Why one presidential candidate says tuition should be free

Calls higher education a 'right'

Sen. Bernie Sanders (I-Vermont) announced Thursday that he will run for president—and also reaffirmed his commitment to free tuition at public colleges and universities.

In his announcement, Sanders called for making "college tuition in public universities and public colleges free." He praised the higher education systems in Germany and Denmark for "tap[ping] the intellectual capabilities of young people."

"Throughout this country, young people—bright, young, able kids—cannot afford to go to college. And others are leaving school deeply in debt," he said.

Sanders has previously endorsed only two years of free tuition.

In February, he outlined a plan for making the first two years of higher education free at public institutions. He argued that the federal government should match state spending on higher education—an investment of about $18 billion per year—would allow tuition to be cut by 55%, enough to cover those first two years.

In the same speech, he also criticized the current student loan system and argued that student debtors should be able to refinance for lower interest rates.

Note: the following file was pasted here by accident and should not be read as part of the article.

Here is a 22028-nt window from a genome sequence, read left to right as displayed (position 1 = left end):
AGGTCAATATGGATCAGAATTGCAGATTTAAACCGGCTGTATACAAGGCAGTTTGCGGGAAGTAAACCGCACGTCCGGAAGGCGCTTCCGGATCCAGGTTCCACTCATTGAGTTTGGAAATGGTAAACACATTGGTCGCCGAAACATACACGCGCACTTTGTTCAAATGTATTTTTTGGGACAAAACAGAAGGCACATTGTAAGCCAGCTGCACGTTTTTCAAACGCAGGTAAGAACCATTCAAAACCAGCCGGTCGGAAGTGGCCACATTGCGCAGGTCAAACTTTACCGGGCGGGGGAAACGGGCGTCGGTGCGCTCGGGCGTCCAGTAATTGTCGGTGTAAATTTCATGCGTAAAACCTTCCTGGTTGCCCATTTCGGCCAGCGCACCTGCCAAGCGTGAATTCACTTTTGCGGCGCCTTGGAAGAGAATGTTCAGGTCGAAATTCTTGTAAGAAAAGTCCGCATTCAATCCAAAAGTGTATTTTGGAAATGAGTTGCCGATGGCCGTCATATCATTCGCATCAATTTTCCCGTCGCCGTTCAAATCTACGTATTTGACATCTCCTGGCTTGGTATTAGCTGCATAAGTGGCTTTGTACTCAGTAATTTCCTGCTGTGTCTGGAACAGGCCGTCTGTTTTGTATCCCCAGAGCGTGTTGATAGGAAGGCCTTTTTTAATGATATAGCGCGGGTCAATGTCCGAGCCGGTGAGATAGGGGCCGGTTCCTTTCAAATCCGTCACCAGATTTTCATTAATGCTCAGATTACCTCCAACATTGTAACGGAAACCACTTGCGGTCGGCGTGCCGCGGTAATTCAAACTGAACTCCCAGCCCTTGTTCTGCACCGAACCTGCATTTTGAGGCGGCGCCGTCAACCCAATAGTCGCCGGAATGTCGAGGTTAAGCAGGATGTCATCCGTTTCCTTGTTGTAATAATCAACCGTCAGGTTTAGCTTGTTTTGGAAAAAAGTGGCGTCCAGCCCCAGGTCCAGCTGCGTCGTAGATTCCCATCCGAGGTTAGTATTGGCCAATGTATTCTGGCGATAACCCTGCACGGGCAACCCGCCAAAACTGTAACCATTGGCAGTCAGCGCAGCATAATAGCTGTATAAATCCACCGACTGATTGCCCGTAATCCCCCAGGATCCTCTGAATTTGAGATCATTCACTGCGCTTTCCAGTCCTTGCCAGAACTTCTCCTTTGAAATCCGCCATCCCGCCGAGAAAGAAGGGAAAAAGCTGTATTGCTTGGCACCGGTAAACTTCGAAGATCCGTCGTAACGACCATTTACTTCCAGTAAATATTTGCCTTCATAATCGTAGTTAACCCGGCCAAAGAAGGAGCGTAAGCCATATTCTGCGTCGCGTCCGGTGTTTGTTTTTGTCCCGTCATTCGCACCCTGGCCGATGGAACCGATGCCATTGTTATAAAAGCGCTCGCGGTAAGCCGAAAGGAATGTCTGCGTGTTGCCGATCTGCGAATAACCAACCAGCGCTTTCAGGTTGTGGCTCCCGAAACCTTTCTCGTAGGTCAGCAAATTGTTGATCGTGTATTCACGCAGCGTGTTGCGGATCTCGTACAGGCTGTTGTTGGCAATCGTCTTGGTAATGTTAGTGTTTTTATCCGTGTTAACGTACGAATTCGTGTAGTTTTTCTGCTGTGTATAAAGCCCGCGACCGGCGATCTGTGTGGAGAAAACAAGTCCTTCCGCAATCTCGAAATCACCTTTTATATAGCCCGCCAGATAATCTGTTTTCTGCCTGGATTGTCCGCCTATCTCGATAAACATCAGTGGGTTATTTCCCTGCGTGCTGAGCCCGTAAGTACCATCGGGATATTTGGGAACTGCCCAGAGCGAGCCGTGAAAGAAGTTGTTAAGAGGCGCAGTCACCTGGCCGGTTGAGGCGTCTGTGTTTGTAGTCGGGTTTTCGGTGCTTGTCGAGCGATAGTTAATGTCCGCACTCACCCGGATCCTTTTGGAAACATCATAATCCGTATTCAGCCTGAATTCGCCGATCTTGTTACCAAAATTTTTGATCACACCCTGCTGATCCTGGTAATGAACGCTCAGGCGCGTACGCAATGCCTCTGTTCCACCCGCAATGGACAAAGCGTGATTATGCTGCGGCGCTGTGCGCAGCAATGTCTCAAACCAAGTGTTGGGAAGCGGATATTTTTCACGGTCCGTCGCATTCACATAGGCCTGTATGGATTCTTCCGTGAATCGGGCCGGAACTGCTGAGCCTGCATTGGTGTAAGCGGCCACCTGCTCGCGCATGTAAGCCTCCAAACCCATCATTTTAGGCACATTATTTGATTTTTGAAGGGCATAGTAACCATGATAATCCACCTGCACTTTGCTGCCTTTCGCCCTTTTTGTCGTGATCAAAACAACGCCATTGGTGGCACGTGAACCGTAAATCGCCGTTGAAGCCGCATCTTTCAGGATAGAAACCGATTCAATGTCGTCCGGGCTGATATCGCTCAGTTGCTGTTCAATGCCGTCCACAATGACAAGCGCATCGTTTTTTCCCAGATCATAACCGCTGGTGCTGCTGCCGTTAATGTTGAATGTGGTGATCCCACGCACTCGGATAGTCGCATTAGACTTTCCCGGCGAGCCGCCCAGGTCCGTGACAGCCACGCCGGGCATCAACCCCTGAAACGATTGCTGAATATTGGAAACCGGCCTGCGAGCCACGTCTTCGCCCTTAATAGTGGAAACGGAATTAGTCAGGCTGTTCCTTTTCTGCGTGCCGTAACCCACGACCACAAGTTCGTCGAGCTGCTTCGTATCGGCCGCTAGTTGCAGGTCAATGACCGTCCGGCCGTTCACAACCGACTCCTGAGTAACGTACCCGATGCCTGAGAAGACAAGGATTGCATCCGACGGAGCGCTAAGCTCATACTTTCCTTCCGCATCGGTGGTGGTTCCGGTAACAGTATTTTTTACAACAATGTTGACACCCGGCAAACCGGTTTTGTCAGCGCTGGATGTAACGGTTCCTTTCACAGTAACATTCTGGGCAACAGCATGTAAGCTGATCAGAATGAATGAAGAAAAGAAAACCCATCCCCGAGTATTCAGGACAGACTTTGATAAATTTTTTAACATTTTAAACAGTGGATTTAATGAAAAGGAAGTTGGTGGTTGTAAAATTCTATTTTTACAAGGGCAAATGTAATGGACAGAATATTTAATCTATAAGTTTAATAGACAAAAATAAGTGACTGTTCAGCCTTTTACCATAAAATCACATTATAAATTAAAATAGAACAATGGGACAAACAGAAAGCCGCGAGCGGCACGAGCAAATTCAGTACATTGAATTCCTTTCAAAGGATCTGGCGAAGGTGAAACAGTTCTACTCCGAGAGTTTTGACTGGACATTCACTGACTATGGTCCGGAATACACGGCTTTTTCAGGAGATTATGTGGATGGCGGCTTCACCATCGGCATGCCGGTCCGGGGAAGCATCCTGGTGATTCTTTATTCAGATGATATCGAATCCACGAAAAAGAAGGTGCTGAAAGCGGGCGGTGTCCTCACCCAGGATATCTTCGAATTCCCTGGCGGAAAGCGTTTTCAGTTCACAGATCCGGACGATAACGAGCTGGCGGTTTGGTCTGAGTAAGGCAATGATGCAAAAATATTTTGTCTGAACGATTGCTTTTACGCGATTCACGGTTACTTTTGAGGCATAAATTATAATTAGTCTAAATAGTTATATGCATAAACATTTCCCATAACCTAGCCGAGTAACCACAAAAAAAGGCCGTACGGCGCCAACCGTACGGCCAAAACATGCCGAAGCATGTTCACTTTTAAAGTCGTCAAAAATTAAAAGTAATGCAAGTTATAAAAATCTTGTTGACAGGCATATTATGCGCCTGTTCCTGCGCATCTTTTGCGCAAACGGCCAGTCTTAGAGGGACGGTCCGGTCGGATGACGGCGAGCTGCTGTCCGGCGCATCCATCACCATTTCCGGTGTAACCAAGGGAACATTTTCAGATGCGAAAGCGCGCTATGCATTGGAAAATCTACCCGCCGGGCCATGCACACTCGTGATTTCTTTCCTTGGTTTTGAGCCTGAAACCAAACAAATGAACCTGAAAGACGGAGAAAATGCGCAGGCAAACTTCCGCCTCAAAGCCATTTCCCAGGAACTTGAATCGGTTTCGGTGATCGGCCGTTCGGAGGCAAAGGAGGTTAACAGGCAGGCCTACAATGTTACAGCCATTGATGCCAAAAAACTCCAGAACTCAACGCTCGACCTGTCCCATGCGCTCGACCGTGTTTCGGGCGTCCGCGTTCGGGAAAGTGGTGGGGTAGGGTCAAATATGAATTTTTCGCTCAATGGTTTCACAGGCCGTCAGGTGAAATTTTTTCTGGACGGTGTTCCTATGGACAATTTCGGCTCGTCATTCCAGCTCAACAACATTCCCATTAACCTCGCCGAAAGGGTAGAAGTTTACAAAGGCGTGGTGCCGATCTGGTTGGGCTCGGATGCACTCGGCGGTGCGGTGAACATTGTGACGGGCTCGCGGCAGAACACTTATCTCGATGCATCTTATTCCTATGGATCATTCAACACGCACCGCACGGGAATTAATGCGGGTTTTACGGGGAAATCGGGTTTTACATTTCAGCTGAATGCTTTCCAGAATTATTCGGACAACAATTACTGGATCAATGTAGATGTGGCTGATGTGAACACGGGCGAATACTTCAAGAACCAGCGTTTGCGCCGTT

In a March interview with HuffPost Live, Sanders said "higher education should be a right," although he specified "not for everybody" but for "people who have the ability, people who have the desire, because that makes our country stronger."

If elected, Sanders would be the oldest president and the first Jewish president in history. His wife, Jane O'Meara Sanders, actually has robust experience in higher education, having served as president of Burlington College from 2004 to 2011. However, some question financial decisions she made in that role.

Though Sanders will run as a Democrat, becoming the first challenger to Hillary Clinton for the party's bid, though he is registered as an Independent and calls himself a Democratic Socialist.

Sanders is considered an underdog in the race. In in his announcement, Sanders acknowledged his political and financial challenges, but said he is "in this race to win."

"I think people should be a little bit careful underestimating me," he adds.

Sanders is planning a kickoff event for his campaign in late May in Burlington, Vermont (Rappeport, New York Times, 4/29; Sullivan, Forbes, 4/30; Reilly, "HuffPost Live," Huffington Post, 4/8; Fain, Inside Higher Ed, 5/1).

The takeaway: Bernie Sanders (I-Vermont), the latest person to announce a presidential bid, wants to make at least two years of tuition free at public institutions.


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